You can have all of this world,
just give me Jesus.
The lyrics of this beautiful old hymn communicate a classic Christian conviction: that the riches found in Jesus Christ are more valuable than all the riches this world has to offer. And by “riches”, we mean not only finances, but all material possessions and experiences. We know this life offers many delights we could chase. From seaside vacations to fine wines to an evening on Broadway, the landscape of the world beckons us to come and see, to sit and eat.
But this hymn directs our affections toward a different end. Instead of temporary pleasures, we seek the greater, more lasting delights found in a life faithfully given in pursuit of Jesus. He is the one great aim of a Christian life.
The aspect of this aim I fear we miss most often today, however, is that of suffering. While the Apostle Paul rejoiced in his privilege not only to believe in Christ, but also to suffer with him, today we prefer just the former. And the results of our preference have been devastating to the impact and reputation of the church in our country.
One of the greatest reasons many churches in America today are stagnant is because we have bought into the prevailing cultural narrative that personal comfort is the primary goal of human life. Our doctrine is sound, our preaching is excellent, our facilities are second to none. We have more resources for Bible study at our fingertips than any civilization in history. But for all these advantages, we still lack one crucial ingredient: the basic capacity to do anything even remotely painful. We prefer the easy road. We choose what is familiar. We put personal preference over divine calling. As a result, we have inspiring worship services fueled by master teachers and professional musicians amplified through state-of-the-art acoustic technologies. Thanks to all this skill in the art of presentation, our mission could not be clearer. Yet our missionaries do not exist. The people in the pews have assimilated Jesus, just as they have assimilated all things, into their lifelong trajectory toward a cottage on a lake. Jesus leads me to green pastures and guides me to still waters. He is the comforter of my soul and my refuge in the storms of life. He is the Son of God ruling and reigning to set all things right, especially those things in life which disturb and challenge me. He is not an agitator. He is not a prophet. He certainly is not one who calls me to lay down my life for the good of others. Instead, he laid down his life for me so that I could keep my life for myself. We would never say that, of course, but our lifestyle choices betray us.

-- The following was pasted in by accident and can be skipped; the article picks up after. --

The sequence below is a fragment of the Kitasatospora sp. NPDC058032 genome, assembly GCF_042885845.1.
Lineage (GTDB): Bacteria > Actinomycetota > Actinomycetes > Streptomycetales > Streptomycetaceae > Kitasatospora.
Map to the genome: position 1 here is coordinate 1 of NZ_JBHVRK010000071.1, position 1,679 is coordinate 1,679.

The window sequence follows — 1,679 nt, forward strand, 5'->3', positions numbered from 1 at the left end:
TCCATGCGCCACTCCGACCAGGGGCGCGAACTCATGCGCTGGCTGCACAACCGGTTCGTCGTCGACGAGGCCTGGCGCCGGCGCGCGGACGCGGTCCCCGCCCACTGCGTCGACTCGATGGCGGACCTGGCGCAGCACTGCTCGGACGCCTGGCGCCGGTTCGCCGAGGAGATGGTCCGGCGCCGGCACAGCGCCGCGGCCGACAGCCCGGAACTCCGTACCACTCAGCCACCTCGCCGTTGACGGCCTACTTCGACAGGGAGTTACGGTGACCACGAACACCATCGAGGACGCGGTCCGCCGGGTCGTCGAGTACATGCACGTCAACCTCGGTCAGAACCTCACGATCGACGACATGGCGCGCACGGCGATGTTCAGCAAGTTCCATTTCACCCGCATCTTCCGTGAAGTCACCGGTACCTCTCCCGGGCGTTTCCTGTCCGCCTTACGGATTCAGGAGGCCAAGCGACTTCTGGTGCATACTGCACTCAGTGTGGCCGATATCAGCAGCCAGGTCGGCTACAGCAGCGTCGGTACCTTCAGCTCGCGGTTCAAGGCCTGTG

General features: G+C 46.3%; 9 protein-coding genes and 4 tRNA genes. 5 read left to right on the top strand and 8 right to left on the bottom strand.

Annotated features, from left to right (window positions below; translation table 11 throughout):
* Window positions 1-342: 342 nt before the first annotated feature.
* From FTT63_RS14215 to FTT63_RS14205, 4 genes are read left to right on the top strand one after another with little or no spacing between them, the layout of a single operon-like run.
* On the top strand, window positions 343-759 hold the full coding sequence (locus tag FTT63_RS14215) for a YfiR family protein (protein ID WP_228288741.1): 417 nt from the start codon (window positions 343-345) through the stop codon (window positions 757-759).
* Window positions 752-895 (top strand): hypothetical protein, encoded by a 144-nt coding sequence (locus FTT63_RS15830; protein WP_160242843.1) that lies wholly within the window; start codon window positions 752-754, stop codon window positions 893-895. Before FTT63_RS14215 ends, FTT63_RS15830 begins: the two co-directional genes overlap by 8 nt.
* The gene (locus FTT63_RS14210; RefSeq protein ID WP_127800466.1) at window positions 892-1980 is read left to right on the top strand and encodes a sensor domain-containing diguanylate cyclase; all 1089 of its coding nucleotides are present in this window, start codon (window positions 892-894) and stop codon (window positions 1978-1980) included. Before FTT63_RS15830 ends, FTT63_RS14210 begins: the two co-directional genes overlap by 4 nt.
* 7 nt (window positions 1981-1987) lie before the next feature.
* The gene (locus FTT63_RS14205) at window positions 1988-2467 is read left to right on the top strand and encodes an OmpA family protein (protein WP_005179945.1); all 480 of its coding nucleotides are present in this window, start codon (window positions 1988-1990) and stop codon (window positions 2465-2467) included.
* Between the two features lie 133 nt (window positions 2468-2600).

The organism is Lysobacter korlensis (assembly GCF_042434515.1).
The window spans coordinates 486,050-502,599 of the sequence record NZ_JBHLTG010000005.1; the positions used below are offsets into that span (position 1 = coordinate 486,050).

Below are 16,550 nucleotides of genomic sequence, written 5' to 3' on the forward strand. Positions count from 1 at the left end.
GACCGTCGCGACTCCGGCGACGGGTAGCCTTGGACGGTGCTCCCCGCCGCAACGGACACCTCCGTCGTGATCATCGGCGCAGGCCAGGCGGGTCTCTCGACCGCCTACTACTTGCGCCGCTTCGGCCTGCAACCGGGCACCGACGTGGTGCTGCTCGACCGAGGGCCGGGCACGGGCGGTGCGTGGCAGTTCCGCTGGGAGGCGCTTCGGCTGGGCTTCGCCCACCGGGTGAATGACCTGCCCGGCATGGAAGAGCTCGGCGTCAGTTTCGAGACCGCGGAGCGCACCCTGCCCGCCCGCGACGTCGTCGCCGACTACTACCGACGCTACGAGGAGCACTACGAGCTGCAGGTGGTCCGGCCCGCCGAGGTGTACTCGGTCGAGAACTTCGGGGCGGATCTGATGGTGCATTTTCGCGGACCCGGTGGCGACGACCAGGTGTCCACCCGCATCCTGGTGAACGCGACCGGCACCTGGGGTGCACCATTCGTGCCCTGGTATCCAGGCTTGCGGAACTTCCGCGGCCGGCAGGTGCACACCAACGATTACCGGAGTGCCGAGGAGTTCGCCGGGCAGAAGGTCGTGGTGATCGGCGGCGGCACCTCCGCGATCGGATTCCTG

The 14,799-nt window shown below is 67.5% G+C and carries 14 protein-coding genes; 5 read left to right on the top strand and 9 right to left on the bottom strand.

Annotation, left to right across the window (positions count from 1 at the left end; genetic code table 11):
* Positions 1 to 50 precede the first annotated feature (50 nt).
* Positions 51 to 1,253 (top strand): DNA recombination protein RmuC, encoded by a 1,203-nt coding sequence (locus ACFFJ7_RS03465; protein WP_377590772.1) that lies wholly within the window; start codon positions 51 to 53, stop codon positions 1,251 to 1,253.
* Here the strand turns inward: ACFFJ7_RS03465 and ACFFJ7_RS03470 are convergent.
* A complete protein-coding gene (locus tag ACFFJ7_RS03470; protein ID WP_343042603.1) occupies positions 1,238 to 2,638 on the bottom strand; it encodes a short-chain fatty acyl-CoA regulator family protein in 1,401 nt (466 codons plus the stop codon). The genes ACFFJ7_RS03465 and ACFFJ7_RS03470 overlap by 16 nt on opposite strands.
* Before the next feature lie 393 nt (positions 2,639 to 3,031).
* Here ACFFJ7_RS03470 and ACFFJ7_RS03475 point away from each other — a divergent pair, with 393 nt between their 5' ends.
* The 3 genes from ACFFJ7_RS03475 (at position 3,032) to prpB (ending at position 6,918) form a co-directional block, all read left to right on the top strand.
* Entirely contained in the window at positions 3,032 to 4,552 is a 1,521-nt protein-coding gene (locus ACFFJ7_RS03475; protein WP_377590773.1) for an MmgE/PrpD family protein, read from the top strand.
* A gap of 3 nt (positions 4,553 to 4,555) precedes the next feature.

If the church is to reclaim our missionary identity, then we must embrace the mindset that underpins that identity. Namely, we must deny ourselves and take up our cross daily. That is, we must reject comfort as our highest aim and substitute sacrifice in its place. The ability to go boldly into the toughest places and situations on earth is only made possible by the personal conviction that failure, difficulty, pain, and suffering are goods in of themselves. We must become more like Paul, and rejoice in the privilege of suffering with Christ. We must renounce our desire to share in cultural comfort, desiring instead to share in Christ’s crucifixion. Only then will the church become the dynamic, mysterious, incomprehensible force God created it to be. Only then will people view Christians as genuinely unique, and not merely as fellow consumers who pursue their comfort through a divine lens, instead of the more common secular one.
Until the love of painful sacrifice is embraced, the church will remain just one more cultural option for personal therapy toward the great human goal of coffee shop variety comfort and leisure as our highest aim.
May our affections be formed again according to the words of the old hymn:
You can have all of this world,
just give me Jesus